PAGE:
One of the observations of the Supreme Court was that “the primary task of the State is to provide security to all citizens without violating human dignity. Powers conferred upon the statutory authorities have to be, perforce, admitted. Nonetheless, the very essence of constitutionalism is also that no organ of the State may arrogate to itself powers beyond what is specified in the Constitution.”
Therefore, it can be safely said that the freedom to protest while holding peaceful demonstrations is a part of Indian democracy and also a feature of Indian constitutionalism.
At this moment, when a section of people might be defending the barbaric act of the Delhi police and the unidentified goons, we must remember and follow what the greatest dissident of Indian politics, Dr. Ram Manohar Lohia, had done way back in 1954.
In 1954, Dr. Lohia’s PSP (Praja Socialist Party) formed the government in Travancore-Cochin. PT Pillai became the Chief Minister.
Once, when Lohia was in jail, the Pillai government in one incident fired at unarmed workers in which eight were injured and seven died. The news of the incident infuriated Lohia because the firing was not only a humanitarian issue but was also a matter of propriety in a democratic system. Lohia asked the CM to resign. But Pillai rejected Lohia’s suggestion. In protest, Lohia resigned from the post of general secretary as well as from membership in the party executive.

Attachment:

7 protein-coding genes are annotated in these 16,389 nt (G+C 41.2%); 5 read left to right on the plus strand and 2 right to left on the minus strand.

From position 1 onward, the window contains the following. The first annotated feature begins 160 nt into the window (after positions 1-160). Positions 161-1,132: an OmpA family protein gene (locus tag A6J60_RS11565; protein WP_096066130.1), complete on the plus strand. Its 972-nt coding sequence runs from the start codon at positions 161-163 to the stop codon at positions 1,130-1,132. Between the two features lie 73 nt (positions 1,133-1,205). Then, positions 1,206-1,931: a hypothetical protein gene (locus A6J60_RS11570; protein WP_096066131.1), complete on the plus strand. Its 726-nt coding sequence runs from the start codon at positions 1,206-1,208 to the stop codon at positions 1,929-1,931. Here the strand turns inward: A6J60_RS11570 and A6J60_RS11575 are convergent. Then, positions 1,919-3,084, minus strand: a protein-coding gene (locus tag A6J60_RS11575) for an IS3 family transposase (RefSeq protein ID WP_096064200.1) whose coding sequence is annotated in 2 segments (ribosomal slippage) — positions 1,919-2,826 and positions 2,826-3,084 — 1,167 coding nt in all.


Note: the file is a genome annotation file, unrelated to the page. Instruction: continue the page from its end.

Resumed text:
In his resignation letter Lohia wrote, “all those who say I was ignorant about the circumstances are unprincipled hypocrites and hungry for power. It is also said that the rioters were either communists or communist-inspired but whether the demonstrators were Communists or Congressmen, is not the issue at all. The question is whether there was a real danger of armed resistance and deliberate murder or not.”